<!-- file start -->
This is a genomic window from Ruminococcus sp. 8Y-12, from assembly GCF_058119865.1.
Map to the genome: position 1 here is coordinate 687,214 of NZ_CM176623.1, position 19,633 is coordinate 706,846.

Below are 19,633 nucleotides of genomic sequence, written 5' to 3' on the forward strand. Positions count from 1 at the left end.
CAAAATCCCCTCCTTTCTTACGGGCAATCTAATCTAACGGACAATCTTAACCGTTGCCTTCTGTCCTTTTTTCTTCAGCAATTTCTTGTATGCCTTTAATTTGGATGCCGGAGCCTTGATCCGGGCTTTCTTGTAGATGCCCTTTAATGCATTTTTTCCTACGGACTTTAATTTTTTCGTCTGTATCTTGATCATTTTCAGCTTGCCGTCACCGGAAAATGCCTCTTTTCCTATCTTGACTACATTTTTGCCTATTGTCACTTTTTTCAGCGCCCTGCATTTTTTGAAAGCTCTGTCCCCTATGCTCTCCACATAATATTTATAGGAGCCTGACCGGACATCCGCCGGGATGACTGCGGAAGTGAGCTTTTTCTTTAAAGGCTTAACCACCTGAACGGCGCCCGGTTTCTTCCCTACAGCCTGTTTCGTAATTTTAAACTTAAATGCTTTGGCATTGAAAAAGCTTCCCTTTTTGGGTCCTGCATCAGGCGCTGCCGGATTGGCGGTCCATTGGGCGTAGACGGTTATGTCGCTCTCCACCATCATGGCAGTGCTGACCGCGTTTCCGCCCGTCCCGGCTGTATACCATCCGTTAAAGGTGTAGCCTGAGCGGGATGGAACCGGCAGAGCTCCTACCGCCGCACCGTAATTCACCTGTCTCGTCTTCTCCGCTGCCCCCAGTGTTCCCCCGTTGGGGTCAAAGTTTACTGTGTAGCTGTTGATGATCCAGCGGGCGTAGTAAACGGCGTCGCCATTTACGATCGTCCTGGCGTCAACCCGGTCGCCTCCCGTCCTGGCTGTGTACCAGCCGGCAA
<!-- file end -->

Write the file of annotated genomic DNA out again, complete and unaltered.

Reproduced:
This is a genomic window from Ruminococcus sp. 8Y-12, from assembly GCF_058119865.1.
Map to the genome: position 1 here is coordinate 687,214 of NZ_CM176623.1, position 19,633 is coordinate 706,846.

Below are 19,633 nucleotides of genomic sequence, written 5' to 3' on the forward strand. Positions count from 1 at the left end.
CAAAATCCCCTCCTTTCTTACGGGCAATCTAATCTAACGGACAATCTTAACCGTTGCCTTCTGTCCTTTTTTCTTCAGCAATTTCTTGTATGCCTTTAATTTGGATGCCGGAGCCTTGATCCGGGCTTTCTTGTAGATGCCCTTTAATGCATTTTTTCCTACGGACTTTAATTTTTTCGTCTGTATCTTGATCATTTTCAGCTTGCCGTCACCGGAAAATGCCTCTTTTCCTATCTTGACTACATTTTTGCCTATTGTCACTTTTTTCAGCGCCCTGCATTTTTTGAAAGCTCTGTCCCCTATGCTCTCCACATAATATTTATAGGAGCCTGACCGGACATCCGCCGGGATGACTGCGGAAGTGAGCTTTTTCTTTAAAGGCTTAACCACCTGAACGGCGCCCGGTTTCTTCCCTACAGCCTGTTTCGTAATTTTAAACTTAAATGCTTTGGCATTGAAAAAGCTTCCCTTTTTGGGTCCTGCATCAGGCGCTGCCGGATTGGCGGTCCATTGGGCGTAGACGGTTATGTCGCTCTCCACCATCATGGCAGTGCTGACCGCGTTTCCGCCCGTCCCGGCTGTATACCATCCGTTAAAGGTGTAGCCTGAGCGGGATGGAACCGGCAGAGCTCCTACCGCCGCACCGTAATTCACCTGTCTCGTCTTCTCCGCTGCCCCCAGTGTTCCCCCGTTGGGGTCAAAGTTTACTGTGTAGCTGTTGATGATCCAGCGGGCGTAGTAAACGGCGTCGCCATTTACGATCGTCCTGGCGTCAACCCGGTCGCCTCCCGTCCTGGCTGTGTACCAGCCGGCAA